Hearing directly from agents related to their working conditions, scheduling, and company policies provides invaluable insights, that data collection and behavior tracking alone will not.  

To solve this, AnswerOn builds an accurate predictive model to identify high-risk employees and then facilitates a specialized “Voice of the Agent” virtual focus group (VFG) to gather qualitative insights not available in the data. To ensure candid feedback, all VFGs are operated under the condition of anonymity. Recently, AnswerOn has started conducting VFGs with a generational focus to identify which management, training, and scheduling styles each generation groups prefer. This information provides valuable insight to help with tailoring your call center to different age groups. 

This blog highlights some of AnswerOn’s generationalfocused research findings, which centered around comparing two age groups: 18-28 yearolds and agents 29 or older.  

All findings discussed were tested for statistical significance with the Chi-Square method. 

General Job Details and Policies 

While both groups predominately reported finding security in their jobs and wanting to continue to grow in their role, more participants from the 29 and older group selected the option that their job “is something they do to pay the bills, nothing more.” Both groups use email and their company’s specific internal system the most as their collaborative tools, selecting them over chat, Skype, social channels, phone, or written notes. Outside of work, both groups reported using their phone the most, followed by social channels for the 29 and older group and email for the 18-28 year-olds.

Generational differences between call center agentsAll participants feel Harassment policies are the fairest policies at work and Leave policies are the least fair. However, the 18-28 year-olds selected scheduling as the second to the lowest policy in terms of fairness, whereas 29 and older agents ranked scheduling as third from the highest and fairer 

When agents have a question, 18-28 year-olds will ask their team leader for tips and suggestions first. Agents who are 29 and older are more likely to ask an experienced agent for advice.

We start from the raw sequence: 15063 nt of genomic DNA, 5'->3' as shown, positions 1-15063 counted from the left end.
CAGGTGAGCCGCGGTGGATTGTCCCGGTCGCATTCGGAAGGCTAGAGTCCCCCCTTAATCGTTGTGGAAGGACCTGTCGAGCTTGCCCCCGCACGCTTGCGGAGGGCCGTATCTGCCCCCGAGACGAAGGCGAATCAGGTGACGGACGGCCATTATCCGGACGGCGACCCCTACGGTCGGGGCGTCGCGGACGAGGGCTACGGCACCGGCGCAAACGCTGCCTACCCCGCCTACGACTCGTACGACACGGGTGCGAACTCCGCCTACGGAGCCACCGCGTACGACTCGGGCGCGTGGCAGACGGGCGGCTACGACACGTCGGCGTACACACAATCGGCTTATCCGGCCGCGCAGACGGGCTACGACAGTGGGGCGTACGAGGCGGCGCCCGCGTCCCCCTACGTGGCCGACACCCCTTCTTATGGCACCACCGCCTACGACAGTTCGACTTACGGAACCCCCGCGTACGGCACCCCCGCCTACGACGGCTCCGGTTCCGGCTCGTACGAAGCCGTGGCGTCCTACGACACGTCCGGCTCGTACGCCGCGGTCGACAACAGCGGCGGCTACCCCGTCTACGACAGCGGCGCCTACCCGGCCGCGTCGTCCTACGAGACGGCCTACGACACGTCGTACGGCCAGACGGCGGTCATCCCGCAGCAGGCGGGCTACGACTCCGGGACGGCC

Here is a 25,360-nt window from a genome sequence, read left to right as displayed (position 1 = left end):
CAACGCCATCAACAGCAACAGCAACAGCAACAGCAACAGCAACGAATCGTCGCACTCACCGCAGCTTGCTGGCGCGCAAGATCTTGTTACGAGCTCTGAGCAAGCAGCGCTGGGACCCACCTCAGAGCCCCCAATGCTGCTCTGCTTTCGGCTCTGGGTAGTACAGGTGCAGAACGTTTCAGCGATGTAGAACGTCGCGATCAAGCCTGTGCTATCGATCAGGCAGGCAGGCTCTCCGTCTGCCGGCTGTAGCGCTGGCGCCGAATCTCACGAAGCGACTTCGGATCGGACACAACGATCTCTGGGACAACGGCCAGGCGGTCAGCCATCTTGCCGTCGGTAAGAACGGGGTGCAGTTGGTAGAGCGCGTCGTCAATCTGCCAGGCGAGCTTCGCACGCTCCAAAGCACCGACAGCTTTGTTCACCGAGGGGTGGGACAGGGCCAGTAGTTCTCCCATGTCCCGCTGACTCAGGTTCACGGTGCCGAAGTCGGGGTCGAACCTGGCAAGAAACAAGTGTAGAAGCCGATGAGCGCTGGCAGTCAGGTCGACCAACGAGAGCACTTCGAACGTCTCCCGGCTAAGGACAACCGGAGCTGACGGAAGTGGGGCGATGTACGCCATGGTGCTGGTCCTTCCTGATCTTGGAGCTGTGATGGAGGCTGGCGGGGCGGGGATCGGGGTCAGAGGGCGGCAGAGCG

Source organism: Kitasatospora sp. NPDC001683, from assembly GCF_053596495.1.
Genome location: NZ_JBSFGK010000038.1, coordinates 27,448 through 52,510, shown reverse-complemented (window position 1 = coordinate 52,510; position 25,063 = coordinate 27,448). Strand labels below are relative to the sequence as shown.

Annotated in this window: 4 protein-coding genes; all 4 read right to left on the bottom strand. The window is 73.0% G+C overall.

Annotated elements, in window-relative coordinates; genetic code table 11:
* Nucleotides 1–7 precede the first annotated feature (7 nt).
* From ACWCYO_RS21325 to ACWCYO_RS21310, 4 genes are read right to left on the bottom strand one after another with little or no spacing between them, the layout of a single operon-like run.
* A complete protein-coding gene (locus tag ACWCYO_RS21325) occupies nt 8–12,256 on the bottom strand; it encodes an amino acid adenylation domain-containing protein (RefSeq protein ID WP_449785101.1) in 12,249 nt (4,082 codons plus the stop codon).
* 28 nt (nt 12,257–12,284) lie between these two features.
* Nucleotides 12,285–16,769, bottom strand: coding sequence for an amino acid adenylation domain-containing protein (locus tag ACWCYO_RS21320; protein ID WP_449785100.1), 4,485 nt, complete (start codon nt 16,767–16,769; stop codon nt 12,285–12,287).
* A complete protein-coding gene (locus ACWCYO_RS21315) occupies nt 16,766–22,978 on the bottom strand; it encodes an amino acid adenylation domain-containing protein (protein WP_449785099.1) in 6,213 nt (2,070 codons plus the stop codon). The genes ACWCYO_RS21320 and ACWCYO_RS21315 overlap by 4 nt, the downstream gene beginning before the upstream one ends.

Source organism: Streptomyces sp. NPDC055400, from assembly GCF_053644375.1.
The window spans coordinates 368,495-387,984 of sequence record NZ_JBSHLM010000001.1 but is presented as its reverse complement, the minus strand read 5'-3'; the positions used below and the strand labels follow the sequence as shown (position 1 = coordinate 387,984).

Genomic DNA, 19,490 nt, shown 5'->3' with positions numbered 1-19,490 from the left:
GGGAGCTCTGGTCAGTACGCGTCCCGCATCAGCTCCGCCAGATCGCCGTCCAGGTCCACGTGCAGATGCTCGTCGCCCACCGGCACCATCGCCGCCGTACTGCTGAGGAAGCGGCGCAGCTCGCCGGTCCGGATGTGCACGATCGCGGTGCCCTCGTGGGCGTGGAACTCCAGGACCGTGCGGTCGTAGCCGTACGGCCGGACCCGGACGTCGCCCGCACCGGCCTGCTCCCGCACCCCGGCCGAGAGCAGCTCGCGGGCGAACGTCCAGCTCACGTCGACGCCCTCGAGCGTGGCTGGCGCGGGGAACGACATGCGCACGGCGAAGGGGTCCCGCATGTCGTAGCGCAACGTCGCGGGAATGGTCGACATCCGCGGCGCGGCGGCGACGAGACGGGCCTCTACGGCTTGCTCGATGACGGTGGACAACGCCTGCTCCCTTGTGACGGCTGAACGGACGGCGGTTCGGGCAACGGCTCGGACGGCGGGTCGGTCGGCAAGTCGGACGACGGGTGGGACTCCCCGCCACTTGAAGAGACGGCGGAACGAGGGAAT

Recognition 

In discussing preferred methods of recognition, both age groups prefer bonuses and paid time off.  

When given a list of events, both groups said birthdays were the least important events needing recognition at work. 18-28 year-olds feel it is most important to recognize new team or site achievements. The 29 and older group ranked new personal achievements as most important for recognition.  

Agents who are 29 and overview more promotions being due to favoritism rather than merit.  

Job Preparation + Training 

Both groups would prefer a skills-based demonstration exam for showing learning and proficiency of skills. A digital online exam was the second-highest choice. 

Both groups do not want to have coaching discussions at their cubicle. 18-28 yearolds prefer to have coachings in an empty conference room or other public room. Agents in the 29 and older group prefer to have coachings in their manager’s office. (Analysis was completed prior to COVID stay-at-home orders.) 

generational differences between call center agents

Only 65% of agents aged 29 or older felt training adequately prepared them for the floor, whereas 85% of agents 18-28 years-old felt ready immediately following training.  

When discussing favored methods of training, no 18-28 agents selected online or digital trainingThe majority of both groups selected in-person, classroom-style.  

Performance Metrics 

Both groups are most motivated by performance metrics (over tenure and attendance) and the majority in all age groups would say that feedback from their manager feels like helpful advice. However, a larger proportion of 29 and older agents reported feedback feeling like discipline and they did something wrong.

29 and older agents feel average handle time is the least accurate metric for determining performance, while 18-28 yearolds selected schedule adherence. Both groups ranked quality scores as the most accurate in determining performance on phones.

generational differences between call center agents

18-28 yearolds feel absenteeism is the hardest metric to obtain acceptable scores on, and view quality scores as the easiest metric. The 29 and older group views schedule adherence as the most difficult metric and average call waiting (ACW) as the easiest. 

Conclusion 

In general, all agents regardless of generation share many of the same opinions on policies, methods for recognition, and preferred training methods. However, the 29 and older agents tend to be more pessimistic and less likely to feel comfortable with their jobs immediately after training. 18-28 year-old agents struggle with attendance metrics and scheduling policies but feel a greater camaraderie with their site and team as a whole. 

If you’d like to learn more about an AnswerOn VFG or see other significant findingsvisit our VFG information page or read our case study on agent pain points. 

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